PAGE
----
Lacey inhaled deeply and let her breath out slowly. The two girls sat like that for a few minutes, Sarah holding her sister’s head down and Lacey breathing.
“Thanks. You can let go now.” Lacey raised her head and smiled at Sarah.
Sarah nodded and peered into her sister’s green eyes that were so much like her own. “Better?”
“Yeah.” Lacey let out a long shudder. She sat back on the floor. “I’m not ready to get up yet.”
“Jackie’s coming over.” Sarah picked up the phone and pushed buttons with a shaky hand.
“Who’re you calling?” Lacey whimpered.
“Uncle Walt’s cell.”
Sarah listened to the phone ring, as her stomach tightened into a knot. “It went right into voicemail.” She gulped as the enormity of the situation hit her. Fear ate away at her self-control and her stomach clenched tighter. Taking some deep breaths, she wondered what she should do next. Without a doubt, Sarah knew that Lacey was going to lose it at any moment, and someone needed to take charge. “We have to call Aunt June.” The quiver in her voice betrayed the fear she tried to hide.
“I hope he’s okay,” Lacey whimpered and then sobbed as she sagged against the cabinets. Rocking back and forth, she tried to calm herself.
“I’m sure he wasn’t near the explosion.” Sarah cast a sideways glance toward her sister, hoping to reassure Lacey, but her words rang false in her own ears.
“He went to school early today,” Lacey whimpered as she rocked. She rubbed her hands together as if they were cold.
Sarah dialed her aunt’s office and waited for Beatrice, the receptionist, to answer. Pacing, she chewed on her nail. What was taking Bea so long? While Sarah waited, the wails of police sirens and the blare of fire truck horns filled the air as they rushed past. Panic gnawed at her gut. She fought to keep it at bay and won for the moment.
Beatrice answered the phone and informed Sarah that her aunt was with a patient.
“Bea, this is an emergency.” Sarah’s voice cracked. “I really need to talk to her.”
“I’m sorry Sarah. I didn’t recognize your voice. Just a second. I’ll interrupt her session.”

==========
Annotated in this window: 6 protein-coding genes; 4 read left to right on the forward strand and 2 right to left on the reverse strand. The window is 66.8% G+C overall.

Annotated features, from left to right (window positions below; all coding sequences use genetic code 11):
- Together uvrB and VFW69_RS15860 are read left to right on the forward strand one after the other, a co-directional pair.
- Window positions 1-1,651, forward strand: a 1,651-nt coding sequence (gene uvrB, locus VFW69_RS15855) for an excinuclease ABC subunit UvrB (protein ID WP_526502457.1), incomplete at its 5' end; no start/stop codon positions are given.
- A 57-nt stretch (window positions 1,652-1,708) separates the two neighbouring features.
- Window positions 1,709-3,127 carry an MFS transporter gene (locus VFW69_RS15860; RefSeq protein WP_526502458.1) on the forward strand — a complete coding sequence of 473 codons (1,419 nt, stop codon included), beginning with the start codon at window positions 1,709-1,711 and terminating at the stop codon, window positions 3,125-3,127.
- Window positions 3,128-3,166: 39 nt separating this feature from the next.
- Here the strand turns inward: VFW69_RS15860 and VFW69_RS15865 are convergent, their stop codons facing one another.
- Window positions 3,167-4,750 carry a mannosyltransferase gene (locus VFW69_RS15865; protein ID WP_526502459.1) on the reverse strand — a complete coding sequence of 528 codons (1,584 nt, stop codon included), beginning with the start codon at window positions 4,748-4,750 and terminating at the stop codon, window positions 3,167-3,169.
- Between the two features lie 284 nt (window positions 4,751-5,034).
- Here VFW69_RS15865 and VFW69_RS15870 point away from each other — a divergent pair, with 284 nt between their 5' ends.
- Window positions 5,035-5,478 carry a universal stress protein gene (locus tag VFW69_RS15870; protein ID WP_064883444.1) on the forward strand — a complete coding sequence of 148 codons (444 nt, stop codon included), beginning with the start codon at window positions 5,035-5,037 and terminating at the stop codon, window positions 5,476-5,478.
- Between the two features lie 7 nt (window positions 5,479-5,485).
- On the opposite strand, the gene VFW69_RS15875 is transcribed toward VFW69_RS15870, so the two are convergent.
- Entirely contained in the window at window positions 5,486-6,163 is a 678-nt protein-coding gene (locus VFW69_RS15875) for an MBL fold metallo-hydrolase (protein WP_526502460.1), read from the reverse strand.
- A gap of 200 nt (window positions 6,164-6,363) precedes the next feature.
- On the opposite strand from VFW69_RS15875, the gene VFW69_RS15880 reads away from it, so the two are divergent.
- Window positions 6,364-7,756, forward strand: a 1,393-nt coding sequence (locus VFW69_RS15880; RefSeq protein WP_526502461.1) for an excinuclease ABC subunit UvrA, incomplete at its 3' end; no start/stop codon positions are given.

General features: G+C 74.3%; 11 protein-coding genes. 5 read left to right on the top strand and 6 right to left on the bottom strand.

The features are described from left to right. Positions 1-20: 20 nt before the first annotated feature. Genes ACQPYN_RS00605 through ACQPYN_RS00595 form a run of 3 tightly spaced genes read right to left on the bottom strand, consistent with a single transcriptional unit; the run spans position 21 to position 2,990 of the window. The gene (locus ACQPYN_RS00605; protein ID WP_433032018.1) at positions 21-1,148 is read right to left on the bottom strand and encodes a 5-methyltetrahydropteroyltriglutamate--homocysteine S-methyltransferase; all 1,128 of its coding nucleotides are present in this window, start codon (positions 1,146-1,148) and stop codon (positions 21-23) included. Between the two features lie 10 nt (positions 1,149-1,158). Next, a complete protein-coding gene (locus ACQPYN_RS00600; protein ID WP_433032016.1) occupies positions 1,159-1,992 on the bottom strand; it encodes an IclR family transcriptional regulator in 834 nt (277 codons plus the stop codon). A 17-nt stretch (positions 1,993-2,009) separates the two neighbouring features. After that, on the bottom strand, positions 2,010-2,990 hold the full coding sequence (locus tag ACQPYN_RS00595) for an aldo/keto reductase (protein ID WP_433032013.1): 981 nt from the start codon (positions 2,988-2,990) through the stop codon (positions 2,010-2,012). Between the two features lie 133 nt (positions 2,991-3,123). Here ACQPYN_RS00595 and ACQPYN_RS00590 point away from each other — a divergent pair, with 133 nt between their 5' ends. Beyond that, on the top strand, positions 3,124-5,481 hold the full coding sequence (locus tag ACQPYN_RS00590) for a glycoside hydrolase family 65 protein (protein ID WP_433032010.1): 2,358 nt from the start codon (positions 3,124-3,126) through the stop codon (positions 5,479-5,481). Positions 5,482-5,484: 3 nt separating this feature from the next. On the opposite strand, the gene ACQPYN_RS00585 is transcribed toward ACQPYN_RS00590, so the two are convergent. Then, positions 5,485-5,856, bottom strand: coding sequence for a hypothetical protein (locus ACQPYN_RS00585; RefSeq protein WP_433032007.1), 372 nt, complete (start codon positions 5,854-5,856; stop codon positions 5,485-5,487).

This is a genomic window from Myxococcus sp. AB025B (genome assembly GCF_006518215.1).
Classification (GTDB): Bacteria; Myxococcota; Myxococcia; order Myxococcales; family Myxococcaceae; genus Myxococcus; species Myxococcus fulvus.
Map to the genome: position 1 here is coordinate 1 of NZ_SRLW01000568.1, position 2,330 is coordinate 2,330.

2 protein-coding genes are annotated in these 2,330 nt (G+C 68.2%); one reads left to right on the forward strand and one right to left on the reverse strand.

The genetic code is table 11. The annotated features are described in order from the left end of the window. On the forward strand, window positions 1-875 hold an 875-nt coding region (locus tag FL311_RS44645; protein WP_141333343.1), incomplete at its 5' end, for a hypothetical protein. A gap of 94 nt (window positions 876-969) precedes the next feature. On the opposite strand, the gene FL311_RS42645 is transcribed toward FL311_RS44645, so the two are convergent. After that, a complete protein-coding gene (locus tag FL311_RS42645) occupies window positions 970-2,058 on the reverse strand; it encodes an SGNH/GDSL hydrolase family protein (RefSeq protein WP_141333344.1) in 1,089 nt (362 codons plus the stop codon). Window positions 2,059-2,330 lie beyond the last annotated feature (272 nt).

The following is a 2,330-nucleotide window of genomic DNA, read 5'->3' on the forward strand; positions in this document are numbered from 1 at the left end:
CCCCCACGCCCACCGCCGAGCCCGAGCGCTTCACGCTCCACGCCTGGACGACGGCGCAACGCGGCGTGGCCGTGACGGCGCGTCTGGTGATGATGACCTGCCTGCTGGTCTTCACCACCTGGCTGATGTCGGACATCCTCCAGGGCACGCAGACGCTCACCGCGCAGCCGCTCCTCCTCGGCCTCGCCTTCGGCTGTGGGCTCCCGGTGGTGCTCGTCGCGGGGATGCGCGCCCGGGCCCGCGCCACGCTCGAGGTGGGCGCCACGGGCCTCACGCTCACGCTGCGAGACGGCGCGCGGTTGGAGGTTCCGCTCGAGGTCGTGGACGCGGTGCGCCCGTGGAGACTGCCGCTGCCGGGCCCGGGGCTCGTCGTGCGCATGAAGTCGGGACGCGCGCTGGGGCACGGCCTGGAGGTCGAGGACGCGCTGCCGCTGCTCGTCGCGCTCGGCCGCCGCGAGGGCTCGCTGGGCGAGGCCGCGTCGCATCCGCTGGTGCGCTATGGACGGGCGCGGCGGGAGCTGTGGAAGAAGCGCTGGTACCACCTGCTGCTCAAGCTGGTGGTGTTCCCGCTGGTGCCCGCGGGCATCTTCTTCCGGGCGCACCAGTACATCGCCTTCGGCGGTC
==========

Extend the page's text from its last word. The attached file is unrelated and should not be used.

Sarah waited on hold, listening to the elevator music filtering through the phone. She paced and chewed her nails. “Let’s go in the den.”
 Lacey, still wobbly from her near faint, stood and clung to Sarah, as Sarah guided her into the den.
“Turn the TV on and see if there’s anything on the news,” Sarah instructed.
She paced back and forth while her sister stumbled toward the TV. Lacey walked hunched over and slow. With a trembling hand, she finally pushed the power button on the television.
Stifling an irritated sigh, Sarah peered at the TV and caught a glimpse of a scroll at the bottom of the screen. It said Harrisburg High School and Jr. High School closed today due to faculty meeting. Please stay away from the High School. There has been an explosion and emergency personnel need to be able to get to the scene.
Sarah stifled a growl of frustration. That’s it? That’s all they’re going to tell us? She continued her pacing, growing more agitated by the minute.
Sarah chewed on her lip as frantic thoughts ran through her mind. It was her first day at her new school and it explodes? What is going on?
Her aunt’s voice came through the phone. “Sarah? What’s wrong?”
Sarah let out a strangled sob. The sound of concern in her aunt’s voice was enough for her to lose control of her emotions. “It’s Uncle Walt. There’s been an explosion at the high school and all of our windows exploded!” Sarah sobbed. Her best efforts to keep it together were unsuccessful.
 “An explosion? What kind of explosion?”
             “I don’t know,” Sarah cried. “I just know there was some kind of explosion.”

             A low moan escaped her aunt’s lips. “Oh, no. Walt!”